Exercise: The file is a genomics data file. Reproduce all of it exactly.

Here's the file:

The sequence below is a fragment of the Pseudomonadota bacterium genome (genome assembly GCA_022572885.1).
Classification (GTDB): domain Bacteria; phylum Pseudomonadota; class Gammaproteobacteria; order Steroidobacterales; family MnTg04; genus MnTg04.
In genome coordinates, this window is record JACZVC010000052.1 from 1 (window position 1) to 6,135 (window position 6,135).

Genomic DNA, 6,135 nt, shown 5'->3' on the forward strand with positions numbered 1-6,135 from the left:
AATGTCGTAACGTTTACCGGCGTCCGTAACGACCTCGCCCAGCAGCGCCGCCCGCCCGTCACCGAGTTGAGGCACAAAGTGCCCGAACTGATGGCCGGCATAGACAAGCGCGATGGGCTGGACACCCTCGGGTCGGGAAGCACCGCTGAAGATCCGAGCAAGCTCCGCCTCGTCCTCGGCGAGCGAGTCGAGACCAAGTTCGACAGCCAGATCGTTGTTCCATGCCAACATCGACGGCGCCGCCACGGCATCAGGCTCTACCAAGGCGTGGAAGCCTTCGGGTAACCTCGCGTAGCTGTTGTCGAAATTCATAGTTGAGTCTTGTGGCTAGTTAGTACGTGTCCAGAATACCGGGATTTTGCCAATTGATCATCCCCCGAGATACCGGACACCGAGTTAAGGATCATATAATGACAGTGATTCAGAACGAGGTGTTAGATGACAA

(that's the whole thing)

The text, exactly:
The sequence below is a fragment of the Pseudomonadota bacterium genome (genome assembly GCA_022572885.1).
Classification (GTDB): domain Bacteria; phylum Pseudomonadota; class Gammaproteobacteria; order Steroidobacterales; family MnTg04; genus MnTg04.
In genome coordinates, this window is record JACZVC010000052.1 from 1 (window position 1) to 6,135 (window position 6,135).

Genomic DNA, 6,135 nt, shown 5'->3' on the forward strand with positions numbered 1-6,135 from the left:
AATGTCGTAACGTTTACCGGCGTCCGTAACGACCTCGCCCAGCAGCGCCGCCCGCCCGTCACCGAGTTGAGGCACAAAGTGCCCGAACTGATGGCCGGCATAGACAAGCGCGATGGGCTGGACACCCTCGGGTCGGGAAGCACCGCTGAAGATCCGAGCAAGCTCCGCCTCGTCCTCGGCGAGCGAGTCGAGACCAAGTTCGACAGCCAGATCGTTGTTCCATGCCAACATCGACGGCGCCGCCACGGCATCAGGCTCTACCAAGGCGTGGAAGCCTTCGGGTAACCTCGCGTAGCTGTTGTCGAAATTCATAGTTGAGTCTTGTGGCTAGTTAGTACGTGTCCAGAATACCGGGATTTTGCCAATTGATCATCCCCCGAGATACCGGACACCGAGTTAAGGATCATATAATGACAGTGATTCAGAACGAGGTGTTAGATGACAA